Brighton Belle is the first crime novel from critically acclaimed author Sara Sheridan. Her back catalogue is a combination of sharply written contemporary fiction and historical novels, impeccably researched and thick with atmosphere, which have taken her characters from the slave markets of the Arabian peninsula to the aftermath of the Opium War. The common thread running through these diverse books is the presence of strong female leads and Brighton Belle is no exception, launching ex-Secret Service operative Mirabelle Bevan into the seamy world of post-war Brighton.
It’s 1951 and although the Nuremburg trials are over there are reminders of the war everywhere, rationing is still in force and swathes of London are razed to the ground. In Brighton Mirabelle Bevan is quietly mourning for her married lover and the promised future which has been snatched away from her by his premature death. She is living in a numb twilight, existing on crackers and Glenlivet, working for a debt collection agency. Which isn’t as glamorous as it sounds. Not until her boss goes down with flu and she finds herself in sole charge of the office when a dapper Londoner comes in wanting to track down a young Hungarian woman who’s hightailed it to Brighton with a baby about to drop and four hundred pounds of his money.
With her boss away for a few days Mirabelle tells herself it’s only natural she should make some discreet inquiries. Quickly she discovers that the missing woman Romana Laszlo has died in childbirth, along with her baby, and that everything is being smoothed over very efficiently by her sister and a local doctor who seems to have come into money suddenly. She also discovers that the thrill of the chase makes her feel more alive than she has for years, temporarily shaking her out of her grief and making the most of her wartime expertise.
Romana Laszlo isn’t the only person to suffer a suspicious death in Brighton though. A wealthy Spanish businessman has been murdered in his suite at The Grand Hotel, after an exhaustive session with a high-class call girl, and it doesn’t take Mirabelle long to sniff out the connection. She enlists the help of Vesta Churchill, a young Jamaican woman who works at the insurance company in her building, and they get much closer to the action than is safe for either of them. From this point the plot really begins to fly, moving into dark and brutal territory which reveals that the declaration of peace rarely marks the end of conflict.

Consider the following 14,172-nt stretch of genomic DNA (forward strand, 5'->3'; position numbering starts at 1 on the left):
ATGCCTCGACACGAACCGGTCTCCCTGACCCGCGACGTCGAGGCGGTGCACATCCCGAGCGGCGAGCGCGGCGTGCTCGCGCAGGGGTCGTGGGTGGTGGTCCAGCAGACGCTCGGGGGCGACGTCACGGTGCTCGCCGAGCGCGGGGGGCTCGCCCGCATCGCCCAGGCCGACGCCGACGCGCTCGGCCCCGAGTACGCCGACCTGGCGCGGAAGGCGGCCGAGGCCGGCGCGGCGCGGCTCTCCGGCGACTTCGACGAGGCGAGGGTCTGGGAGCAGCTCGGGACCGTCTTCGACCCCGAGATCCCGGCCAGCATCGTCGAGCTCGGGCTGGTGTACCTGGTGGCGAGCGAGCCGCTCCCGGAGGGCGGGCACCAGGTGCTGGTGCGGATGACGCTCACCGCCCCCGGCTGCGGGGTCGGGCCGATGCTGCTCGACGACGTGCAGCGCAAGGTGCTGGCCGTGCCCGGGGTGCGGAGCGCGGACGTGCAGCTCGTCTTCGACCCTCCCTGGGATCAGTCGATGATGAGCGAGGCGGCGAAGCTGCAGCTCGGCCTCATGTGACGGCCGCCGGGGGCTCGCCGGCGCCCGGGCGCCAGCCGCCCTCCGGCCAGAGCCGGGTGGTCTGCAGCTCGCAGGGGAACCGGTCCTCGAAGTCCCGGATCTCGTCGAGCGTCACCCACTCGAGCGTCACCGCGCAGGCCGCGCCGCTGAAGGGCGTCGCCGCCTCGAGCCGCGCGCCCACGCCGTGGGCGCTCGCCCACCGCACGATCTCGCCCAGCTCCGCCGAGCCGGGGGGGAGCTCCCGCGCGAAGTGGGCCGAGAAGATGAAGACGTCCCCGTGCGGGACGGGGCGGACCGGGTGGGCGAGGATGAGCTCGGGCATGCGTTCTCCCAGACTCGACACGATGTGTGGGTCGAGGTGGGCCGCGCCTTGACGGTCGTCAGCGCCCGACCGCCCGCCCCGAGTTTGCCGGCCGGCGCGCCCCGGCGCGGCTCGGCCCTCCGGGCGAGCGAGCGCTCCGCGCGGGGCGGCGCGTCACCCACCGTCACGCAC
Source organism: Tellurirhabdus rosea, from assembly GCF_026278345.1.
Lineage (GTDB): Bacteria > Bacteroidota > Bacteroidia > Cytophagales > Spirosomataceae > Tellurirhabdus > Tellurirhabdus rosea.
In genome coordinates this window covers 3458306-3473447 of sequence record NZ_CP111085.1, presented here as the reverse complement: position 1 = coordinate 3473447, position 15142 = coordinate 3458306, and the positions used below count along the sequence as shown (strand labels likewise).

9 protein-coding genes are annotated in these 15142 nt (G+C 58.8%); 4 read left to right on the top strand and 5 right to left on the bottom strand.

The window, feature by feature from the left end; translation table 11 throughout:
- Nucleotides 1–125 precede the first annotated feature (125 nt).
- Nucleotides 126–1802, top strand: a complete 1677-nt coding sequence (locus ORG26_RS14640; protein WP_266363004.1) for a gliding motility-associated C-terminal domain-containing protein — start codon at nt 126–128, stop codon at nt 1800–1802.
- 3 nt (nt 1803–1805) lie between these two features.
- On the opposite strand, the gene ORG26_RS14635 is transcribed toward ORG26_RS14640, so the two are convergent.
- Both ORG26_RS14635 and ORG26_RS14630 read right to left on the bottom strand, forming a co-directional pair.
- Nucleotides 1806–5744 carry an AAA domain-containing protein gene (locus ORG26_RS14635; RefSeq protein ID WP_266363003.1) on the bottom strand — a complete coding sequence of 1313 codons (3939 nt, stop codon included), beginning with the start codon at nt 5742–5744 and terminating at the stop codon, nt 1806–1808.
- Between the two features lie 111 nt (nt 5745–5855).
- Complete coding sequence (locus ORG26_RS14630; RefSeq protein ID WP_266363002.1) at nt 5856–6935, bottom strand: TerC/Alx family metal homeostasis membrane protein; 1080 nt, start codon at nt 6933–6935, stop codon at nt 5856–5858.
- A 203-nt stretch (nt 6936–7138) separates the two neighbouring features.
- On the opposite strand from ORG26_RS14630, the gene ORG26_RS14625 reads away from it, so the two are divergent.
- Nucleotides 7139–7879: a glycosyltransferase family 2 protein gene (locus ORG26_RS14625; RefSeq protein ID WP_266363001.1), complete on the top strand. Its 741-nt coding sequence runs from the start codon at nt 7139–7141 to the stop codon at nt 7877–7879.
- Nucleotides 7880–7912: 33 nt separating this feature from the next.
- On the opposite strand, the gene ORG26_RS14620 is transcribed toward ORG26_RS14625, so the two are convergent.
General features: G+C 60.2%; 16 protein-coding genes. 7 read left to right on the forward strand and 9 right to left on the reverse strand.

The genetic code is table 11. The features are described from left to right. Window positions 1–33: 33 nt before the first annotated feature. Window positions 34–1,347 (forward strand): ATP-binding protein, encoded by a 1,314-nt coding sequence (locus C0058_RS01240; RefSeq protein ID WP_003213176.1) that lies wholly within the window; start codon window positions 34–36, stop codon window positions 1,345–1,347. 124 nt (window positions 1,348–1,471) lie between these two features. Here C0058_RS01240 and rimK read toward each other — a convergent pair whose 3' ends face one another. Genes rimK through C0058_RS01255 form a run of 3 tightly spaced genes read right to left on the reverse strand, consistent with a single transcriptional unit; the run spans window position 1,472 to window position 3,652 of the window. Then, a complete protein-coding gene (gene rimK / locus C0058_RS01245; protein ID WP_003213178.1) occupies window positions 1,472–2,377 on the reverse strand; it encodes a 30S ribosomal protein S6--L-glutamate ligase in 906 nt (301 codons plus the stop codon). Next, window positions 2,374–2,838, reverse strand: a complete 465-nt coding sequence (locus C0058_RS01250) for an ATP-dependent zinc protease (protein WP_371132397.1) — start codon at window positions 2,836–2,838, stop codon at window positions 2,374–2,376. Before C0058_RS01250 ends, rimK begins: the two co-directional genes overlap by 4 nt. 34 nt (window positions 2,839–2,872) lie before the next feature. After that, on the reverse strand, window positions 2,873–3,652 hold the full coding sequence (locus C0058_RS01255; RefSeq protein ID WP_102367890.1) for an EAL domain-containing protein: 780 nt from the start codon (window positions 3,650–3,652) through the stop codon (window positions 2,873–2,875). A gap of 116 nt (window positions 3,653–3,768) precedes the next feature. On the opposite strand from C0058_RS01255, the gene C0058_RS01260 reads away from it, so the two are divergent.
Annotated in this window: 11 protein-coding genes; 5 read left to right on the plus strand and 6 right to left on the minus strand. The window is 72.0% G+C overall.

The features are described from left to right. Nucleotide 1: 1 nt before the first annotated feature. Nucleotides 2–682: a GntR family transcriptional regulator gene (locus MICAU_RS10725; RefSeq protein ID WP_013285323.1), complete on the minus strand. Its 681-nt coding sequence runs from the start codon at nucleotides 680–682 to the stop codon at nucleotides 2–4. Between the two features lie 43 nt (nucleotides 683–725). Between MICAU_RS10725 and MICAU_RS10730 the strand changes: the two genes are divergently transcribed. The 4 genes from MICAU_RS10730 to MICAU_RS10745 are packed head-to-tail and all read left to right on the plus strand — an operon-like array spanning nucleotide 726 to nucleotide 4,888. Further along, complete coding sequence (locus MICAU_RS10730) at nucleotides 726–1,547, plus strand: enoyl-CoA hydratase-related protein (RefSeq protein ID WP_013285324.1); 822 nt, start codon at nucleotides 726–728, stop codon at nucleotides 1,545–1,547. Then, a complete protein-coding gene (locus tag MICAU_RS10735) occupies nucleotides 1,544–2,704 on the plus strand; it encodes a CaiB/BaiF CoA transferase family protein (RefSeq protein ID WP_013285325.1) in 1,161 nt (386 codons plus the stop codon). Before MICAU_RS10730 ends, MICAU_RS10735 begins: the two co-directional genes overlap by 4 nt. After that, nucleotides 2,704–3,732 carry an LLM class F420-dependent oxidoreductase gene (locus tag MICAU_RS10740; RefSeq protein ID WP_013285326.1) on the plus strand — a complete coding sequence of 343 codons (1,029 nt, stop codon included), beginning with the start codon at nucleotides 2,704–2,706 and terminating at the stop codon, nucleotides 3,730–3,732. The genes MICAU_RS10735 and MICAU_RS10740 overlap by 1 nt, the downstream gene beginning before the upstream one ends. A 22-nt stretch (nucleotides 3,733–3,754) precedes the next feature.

On the surface Brighton Belle has all the hallmarks of a cosy crime novel, picturesque seaside setting, abundant period details and a feisty amateur sleuth with a rather fabulous wardrobe, but there is more than a touch of noir to this book and Sheridan gleefully dives into the seedy side of Austerity Britain. We follow Mirabelle through Notting Hill dives and Soho nightclubs, on a house breaking mission to one of London’s better streets, and to an atmospherically worked race meet which felt like a respectful nod to Graham Greene. Can’t quite imagine Miss Marple holding her own in such insalubrious settings.
Brighton Belle is perfect autumn reading, dark and cosy, the kind of book you’ll whip through in one long evening. Sara Sheridan has an engaging style and she’s created an appealing character in Mirabelle Bevan, tough without being clichéd, a real product of the period. For the first in a series Brighton Belle is highly assured and Sheridan’s literary pedigree shines out in her deftly written characters and evocative prose. I will definitely be looking out for the next instalment of this series.